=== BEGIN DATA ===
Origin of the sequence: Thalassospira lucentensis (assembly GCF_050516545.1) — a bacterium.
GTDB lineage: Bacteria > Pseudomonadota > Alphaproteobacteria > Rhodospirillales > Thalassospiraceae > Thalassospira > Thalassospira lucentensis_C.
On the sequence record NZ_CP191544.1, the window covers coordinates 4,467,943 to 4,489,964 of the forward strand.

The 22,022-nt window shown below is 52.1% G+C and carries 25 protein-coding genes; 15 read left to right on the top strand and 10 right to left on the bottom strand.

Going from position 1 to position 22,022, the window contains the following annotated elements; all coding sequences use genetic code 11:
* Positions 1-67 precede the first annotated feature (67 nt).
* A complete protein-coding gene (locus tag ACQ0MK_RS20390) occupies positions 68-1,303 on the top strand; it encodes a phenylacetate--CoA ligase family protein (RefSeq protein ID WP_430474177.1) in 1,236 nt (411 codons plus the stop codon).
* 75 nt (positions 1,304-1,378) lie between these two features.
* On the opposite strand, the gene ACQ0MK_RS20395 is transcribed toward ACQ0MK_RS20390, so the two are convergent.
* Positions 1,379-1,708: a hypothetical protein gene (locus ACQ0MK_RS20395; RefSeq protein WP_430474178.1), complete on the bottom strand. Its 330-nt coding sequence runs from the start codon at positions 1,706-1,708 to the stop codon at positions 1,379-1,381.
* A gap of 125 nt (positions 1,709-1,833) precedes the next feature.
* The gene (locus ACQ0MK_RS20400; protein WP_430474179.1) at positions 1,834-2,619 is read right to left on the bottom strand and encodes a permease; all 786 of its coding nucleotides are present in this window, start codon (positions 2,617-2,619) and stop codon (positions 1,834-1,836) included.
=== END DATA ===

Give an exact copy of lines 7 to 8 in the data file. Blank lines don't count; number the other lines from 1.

* A complete protein-coding gene (locus tag ACQ0MK_RS20390) occupies positions 68-1,303 on the top strand; it encodes a phenylacetate--CoA ligase family protein (RefSeq protein ID WP_430474177.1) in 1,236 nt (411 codons plus the stop codon).
* 75 nt (positions 1,304-1,378) lie between these two features.